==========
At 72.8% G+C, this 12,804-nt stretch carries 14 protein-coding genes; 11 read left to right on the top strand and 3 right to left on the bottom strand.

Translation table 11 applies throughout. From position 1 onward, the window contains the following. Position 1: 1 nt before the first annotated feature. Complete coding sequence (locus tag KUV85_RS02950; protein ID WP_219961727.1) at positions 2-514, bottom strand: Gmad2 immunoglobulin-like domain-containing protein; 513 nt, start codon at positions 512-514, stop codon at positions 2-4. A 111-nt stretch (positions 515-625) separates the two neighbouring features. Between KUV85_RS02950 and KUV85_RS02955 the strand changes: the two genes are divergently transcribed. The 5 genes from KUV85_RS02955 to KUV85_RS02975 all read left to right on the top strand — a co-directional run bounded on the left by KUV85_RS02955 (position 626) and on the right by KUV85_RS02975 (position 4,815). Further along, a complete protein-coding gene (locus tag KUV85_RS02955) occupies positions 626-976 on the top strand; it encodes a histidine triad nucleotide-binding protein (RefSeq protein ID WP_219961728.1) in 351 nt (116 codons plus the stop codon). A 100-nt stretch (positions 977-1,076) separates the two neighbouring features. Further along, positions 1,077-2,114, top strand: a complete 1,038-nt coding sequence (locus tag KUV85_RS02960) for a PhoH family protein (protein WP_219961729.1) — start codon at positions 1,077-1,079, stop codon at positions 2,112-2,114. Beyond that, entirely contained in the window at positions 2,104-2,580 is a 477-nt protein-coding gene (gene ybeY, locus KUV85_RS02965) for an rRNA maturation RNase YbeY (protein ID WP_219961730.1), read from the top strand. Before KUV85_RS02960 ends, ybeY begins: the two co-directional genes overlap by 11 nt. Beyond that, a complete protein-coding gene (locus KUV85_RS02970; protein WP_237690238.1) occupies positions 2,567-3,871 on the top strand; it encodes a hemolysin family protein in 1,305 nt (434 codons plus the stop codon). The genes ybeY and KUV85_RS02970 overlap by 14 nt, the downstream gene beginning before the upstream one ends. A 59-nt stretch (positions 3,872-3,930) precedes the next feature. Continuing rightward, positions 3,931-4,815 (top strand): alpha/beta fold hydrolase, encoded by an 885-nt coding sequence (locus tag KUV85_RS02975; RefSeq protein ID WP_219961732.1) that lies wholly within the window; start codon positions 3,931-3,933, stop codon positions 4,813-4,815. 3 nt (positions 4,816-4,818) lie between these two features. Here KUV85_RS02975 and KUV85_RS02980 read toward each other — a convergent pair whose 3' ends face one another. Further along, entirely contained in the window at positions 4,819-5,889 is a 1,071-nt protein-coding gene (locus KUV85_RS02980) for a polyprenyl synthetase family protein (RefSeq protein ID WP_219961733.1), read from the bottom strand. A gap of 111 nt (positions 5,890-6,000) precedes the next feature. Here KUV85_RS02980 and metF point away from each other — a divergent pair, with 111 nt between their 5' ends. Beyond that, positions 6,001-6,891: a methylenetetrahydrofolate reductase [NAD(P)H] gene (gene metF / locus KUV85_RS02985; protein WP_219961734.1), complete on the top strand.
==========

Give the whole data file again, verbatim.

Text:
At 72.8% G+C, this 12,804-nt stretch carries 14 protein-coding genes; 11 read left to right on the top strand and 3 right to left on the bottom strand.

Translation table 11 applies throughout. From position 1 onward, the window contains the following. Position 1: 1 nt before the first annotated feature. Complete coding sequence (locus tag KUV85_RS02950; protein ID WP_219961727.1) at positions 2-514, bottom strand: Gmad2 immunoglobulin-like domain-containing protein; 513 nt, start codon at positions 512-514, stop codon at positions 2-4. A 111-nt stretch (positions 515-625) separates the two neighbouring features. Between KUV85_RS02950 and KUV85_RS02955 the strand changes: the two genes are divergently transcribed. The 5 genes from KUV85_RS02955 to KUV85_RS02975 all read left to right on the top strand — a co-directional run bounded on the left by KUV85_RS02955 (position 626) and on the right by KUV85_RS02975 (position 4,815). Further along, a complete protein-coding gene (locus tag KUV85_RS02955) occupies positions 626-976 on the top strand; it encodes a histidine triad nucleotide-binding protein (RefSeq protein ID WP_219961728.1) in 351 nt (116 codons plus the stop codon). A 100-nt stretch (positions 977-1,076) separates the two neighbouring features. Further along, positions 1,077-2,114, top strand: a complete 1,038-nt coding sequence (locus tag KUV85_RS02960) for a PhoH family protein (protein WP_219961729.1) — start codon at positions 1,077-1,079, stop codon at positions 2,112-2,114. Beyond that, entirely contained in the window at positions 2,104-2,580 is a 477-nt protein-coding gene (gene ybeY, locus KUV85_RS02965) for an rRNA maturation RNase YbeY (protein ID WP_219961730.1), read from the top strand. Before KUV85_RS02960 ends, ybeY begins: the two co-directional genes overlap by 11 nt. Beyond that, a complete protein-coding gene (locus KUV85_RS02970; protein WP_237690238.1) occupies positions 2,567-3,871 on the top strand; it encodes a hemolysin family protein in 1,305 nt (434 codons plus the stop codon). The genes ybeY and KUV85_RS02970 overlap by 14 nt, the downstream gene beginning before the upstream one ends. A 59-nt stretch (positions 3,872-3,930) precedes the next feature. Continuing rightward, positions 3,931-4,815 (top strand): alpha/beta fold hydrolase, encoded by an 885-nt coding sequence (locus tag KUV85_RS02975; RefSeq protein ID WP_219961732.1) that lies wholly within the window; start codon positions 3,931-3,933, stop codon positions 4,813-4,815. 3 nt (positions 4,816-4,818) lie between these two features. Here KUV85_RS02975 and KUV85_RS02980 read toward each other — a convergent pair whose 3' ends face one another. Further along, entirely contained in the window at positions 4,819-5,889 is a 1,071-nt protein-coding gene (locus KUV85_RS02980) for a polyprenyl synthetase family protein (RefSeq protein ID WP_219961733.1), read from the bottom strand. A gap of 111 nt (positions 5,890-6,000) precedes the next feature. Here KUV85_RS02980 and metF point away from each other — a divergent pair, with 111 nt between their 5' ends. Beyond that, positions 6,001-6,891: a methylenetetrahydrofolate reductase [NAD(P)H] gene (gene metF / locus KUV85_RS02985; protein WP_219961734.1), complete on the top strand.